The costume that I was absolutely set on creating was Charlie Price. Between a half a suit and a pair of pale blue boxers, this leading man from Broadway’s KINKY BOOTS has a simple costume in most aspects- except, of course, the boots. These shiny red lace-ups proved to be such a huge challenge to the budget I had set that I almost ditched the entire costume idea altogether. However, I was not going to give up that easily. I scoured the internet, visited every shoe store in downtown Chicago, and picked through every clearance shelf I could find. After a week or so, I discovered the solution: Poshmark. I weighed my options on the used clothing site, got in contact with a woman who had the perfect boots, and they were on my way within only a few days. I was absolutely ecstatic given the fact that they were $25 and only needed a few functional repairs to reach their fullest potential!
To read more, click here.

Lina Batista, University of the Arts

From “Back to School with Lina Batista”
Another exciting event that happened was that I was a part of a Senior Project within my university! My colleague Santiago Castro wrote this project. He is a Directing, Playwriting, and Production major with a Playwright focus at UArts and has written life-changing works. His play “Visionces Del Cuerpo” brings the audience into the body of a Latinx person, moving through the mind, heart, and muscle. It explores what it feels like to experience culture in one’s abdomen. Trauma in blood vessels? Joy in the lungs? How does space affect the way memories are revisited? How does mental illness affect taste buds? This piece is an anarchist’s meditation on all that has ever been stored in the body. A reminder of where we come from and the regeneration of cells and memories. I played the role of “Hands” in this play. It was such a moving experience to create this devised piece of work in only ten rehearsals! It was a gift to be in a room with all Latinx actors and creators, something that needs to happen more within the world of theatre! It was a piece that has taught me a lot about myself and my artistic process and I am honored to have been a part of such meaningful work.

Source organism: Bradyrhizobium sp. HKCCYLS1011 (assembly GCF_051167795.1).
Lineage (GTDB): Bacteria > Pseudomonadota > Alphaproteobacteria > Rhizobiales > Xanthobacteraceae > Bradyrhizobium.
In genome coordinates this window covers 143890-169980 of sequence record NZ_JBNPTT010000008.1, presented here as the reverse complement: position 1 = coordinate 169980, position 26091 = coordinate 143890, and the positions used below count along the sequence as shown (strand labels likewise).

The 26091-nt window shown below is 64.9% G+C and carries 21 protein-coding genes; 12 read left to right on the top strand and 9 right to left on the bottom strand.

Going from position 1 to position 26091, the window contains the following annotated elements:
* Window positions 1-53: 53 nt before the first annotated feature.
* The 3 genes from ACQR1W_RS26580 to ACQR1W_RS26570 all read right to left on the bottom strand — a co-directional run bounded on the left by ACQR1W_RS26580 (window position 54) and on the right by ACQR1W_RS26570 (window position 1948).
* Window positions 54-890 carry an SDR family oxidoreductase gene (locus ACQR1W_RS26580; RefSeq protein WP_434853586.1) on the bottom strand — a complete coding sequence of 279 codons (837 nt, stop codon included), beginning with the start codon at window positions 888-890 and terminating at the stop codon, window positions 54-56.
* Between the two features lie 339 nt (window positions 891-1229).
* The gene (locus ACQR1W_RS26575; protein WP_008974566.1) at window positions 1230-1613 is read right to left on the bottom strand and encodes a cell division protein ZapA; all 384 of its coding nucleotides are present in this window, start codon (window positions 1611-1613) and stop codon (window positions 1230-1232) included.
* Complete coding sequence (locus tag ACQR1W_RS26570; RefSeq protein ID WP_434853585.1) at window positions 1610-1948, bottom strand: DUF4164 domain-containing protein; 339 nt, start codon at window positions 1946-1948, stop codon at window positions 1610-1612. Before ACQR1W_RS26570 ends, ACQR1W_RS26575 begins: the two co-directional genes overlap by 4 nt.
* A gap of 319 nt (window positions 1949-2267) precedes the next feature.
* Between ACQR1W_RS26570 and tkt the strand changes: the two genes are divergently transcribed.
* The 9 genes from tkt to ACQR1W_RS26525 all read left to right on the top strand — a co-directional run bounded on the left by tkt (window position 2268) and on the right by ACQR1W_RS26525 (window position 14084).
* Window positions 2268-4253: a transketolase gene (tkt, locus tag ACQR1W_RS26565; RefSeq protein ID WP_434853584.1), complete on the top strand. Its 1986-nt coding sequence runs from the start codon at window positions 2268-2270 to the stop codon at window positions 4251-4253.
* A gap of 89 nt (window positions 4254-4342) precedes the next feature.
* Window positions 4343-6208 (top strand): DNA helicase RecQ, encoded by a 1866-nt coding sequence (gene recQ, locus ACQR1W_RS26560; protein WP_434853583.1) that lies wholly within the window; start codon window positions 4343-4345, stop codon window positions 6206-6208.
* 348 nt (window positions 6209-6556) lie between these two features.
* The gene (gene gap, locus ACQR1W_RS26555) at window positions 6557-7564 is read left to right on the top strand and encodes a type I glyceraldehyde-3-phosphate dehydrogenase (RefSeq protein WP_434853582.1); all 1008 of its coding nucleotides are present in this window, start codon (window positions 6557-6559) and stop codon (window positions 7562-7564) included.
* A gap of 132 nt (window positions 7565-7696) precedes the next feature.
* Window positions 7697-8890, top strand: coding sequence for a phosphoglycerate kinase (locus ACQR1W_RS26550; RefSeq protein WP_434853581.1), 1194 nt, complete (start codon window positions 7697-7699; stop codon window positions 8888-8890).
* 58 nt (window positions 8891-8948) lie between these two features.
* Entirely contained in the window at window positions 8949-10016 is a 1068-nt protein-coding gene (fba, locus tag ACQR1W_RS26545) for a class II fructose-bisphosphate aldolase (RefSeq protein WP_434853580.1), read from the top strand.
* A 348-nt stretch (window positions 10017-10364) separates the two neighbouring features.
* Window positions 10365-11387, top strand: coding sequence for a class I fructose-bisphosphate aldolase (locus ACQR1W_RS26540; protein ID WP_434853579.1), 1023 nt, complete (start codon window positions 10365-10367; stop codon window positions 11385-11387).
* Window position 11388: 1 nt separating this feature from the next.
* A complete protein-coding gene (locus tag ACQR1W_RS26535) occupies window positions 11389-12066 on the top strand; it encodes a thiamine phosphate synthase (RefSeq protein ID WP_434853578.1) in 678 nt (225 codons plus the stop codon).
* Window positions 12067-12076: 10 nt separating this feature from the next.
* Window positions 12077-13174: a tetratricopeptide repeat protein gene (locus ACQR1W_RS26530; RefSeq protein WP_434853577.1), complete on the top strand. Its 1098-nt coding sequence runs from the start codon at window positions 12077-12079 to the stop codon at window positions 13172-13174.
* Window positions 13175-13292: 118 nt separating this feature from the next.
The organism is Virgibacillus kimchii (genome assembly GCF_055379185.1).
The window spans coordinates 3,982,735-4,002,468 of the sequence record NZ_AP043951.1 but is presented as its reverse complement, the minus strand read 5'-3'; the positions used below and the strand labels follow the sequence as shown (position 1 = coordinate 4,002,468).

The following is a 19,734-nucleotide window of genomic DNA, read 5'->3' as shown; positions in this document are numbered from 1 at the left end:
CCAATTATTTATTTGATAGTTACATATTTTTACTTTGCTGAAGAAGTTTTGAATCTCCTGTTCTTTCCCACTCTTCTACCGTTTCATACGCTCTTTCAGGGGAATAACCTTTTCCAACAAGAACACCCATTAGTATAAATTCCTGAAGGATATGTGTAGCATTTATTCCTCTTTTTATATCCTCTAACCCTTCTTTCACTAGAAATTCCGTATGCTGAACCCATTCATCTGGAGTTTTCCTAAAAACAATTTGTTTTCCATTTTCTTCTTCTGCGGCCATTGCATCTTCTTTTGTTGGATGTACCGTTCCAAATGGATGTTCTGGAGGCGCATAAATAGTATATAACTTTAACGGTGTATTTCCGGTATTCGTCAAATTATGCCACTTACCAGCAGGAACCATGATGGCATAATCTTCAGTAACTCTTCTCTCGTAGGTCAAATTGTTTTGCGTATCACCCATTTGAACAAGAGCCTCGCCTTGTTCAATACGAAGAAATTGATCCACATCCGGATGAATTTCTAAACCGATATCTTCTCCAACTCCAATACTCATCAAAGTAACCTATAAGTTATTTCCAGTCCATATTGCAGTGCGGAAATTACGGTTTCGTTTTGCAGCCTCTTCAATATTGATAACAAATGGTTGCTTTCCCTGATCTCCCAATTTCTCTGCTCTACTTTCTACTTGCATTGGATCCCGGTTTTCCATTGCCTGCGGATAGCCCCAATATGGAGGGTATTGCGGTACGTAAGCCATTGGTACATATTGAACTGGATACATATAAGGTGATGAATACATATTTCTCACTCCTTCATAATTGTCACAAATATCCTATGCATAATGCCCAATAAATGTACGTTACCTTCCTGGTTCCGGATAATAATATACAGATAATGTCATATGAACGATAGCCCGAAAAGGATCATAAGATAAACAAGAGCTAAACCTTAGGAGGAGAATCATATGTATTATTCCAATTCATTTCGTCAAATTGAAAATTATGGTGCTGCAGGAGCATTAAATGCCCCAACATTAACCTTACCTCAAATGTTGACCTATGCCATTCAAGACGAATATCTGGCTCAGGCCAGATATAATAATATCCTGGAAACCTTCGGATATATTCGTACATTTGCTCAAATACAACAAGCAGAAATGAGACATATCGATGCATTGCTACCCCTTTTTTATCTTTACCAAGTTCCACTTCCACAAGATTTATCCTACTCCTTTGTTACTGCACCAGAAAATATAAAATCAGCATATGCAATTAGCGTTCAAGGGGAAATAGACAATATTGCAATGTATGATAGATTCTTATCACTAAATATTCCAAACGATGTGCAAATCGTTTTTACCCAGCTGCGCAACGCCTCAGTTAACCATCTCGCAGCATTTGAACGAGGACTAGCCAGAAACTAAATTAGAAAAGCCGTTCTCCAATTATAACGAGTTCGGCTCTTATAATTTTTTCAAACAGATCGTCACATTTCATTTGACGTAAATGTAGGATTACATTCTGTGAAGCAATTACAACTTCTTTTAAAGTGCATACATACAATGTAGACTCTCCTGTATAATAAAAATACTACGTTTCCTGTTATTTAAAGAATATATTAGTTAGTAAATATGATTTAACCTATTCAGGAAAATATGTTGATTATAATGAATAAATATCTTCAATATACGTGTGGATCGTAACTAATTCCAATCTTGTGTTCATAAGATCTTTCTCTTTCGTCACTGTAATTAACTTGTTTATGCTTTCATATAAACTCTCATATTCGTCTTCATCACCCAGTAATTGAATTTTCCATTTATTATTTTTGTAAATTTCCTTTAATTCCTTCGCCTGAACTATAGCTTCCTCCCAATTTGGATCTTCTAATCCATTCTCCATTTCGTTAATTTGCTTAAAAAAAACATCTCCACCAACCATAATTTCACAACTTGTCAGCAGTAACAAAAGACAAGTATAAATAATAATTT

To read more, click here.

Ashley Hajimirsadeghi, Towson University

From “Finding Out What Truly Matters”
Up until August of 2022, I had not been in a classroom in almost two and a half years. The last time I had stepped into one was during my bachelor’s degree, only days before the COVID-19 pandemic took over New York City. I was attending a fashion school back then and was really lost about what I wanted to do. Fast forward to now. I am preparing to start my master’s degree in Global Humanities, moved to another city, my hometown, to start over fresh again. With several internships and jobs under my belt, I thought I knew what I wanted going into this semester, but I was proven very wrong by the end of the first month.
My vision of the future and my recent plans going into the semester included pursuing a PhD. Having worked in theatre and film during the pandemic, discovering how these industries could make an impact through an ethnographic lens, I had decided I was going to pursue anthropology. My dream was to conduct ethnography projects on women’s arts, specifically theater and literature. This would mark a drastic change from what I had studied previously, which was International Trade and Fashion Business.
To read more, click here.

Mackenzie Elisa, Kings College London and Shakespeare’s Globe

From “Fail Big!”
As you can tell, I have a dual passion for both theatre and academia. I feel confident in my education to pursue a career as an actor and to begin to navigate this crazy industry, but I felt as if I could take my education further on the academia side. I found this incredible program in London that was split between King’s College and Shakespeare’s Globe, and I applied on a whim thinking if I didn’t get it then I would just make the move to New York and start auditioning- well, despite all of the imposter syndrome, I got in! I’m still trying to find my footing in the world of academia, but I can say that this jump was entirely worth it!
SO, I am hereby giving you permission to explore all of your passions! You can try new things and build other skill sets while still staying true to your (in my case, musical theatre) roots and grow both passions consecutively! Being well-rounded as an artist is so important AND it is especially important that you have a life outside of theatre! Sometimes, and I promise you will feel this at some point, you just need to not think about that audition or monologues for a little bit- and I promise it’s ok! College is the time for you to try new things and “fail big” so take every opportunity presented to you to grow and learn! You never know, you may be pleasantly surprised by something and find a brand new lifelong passion!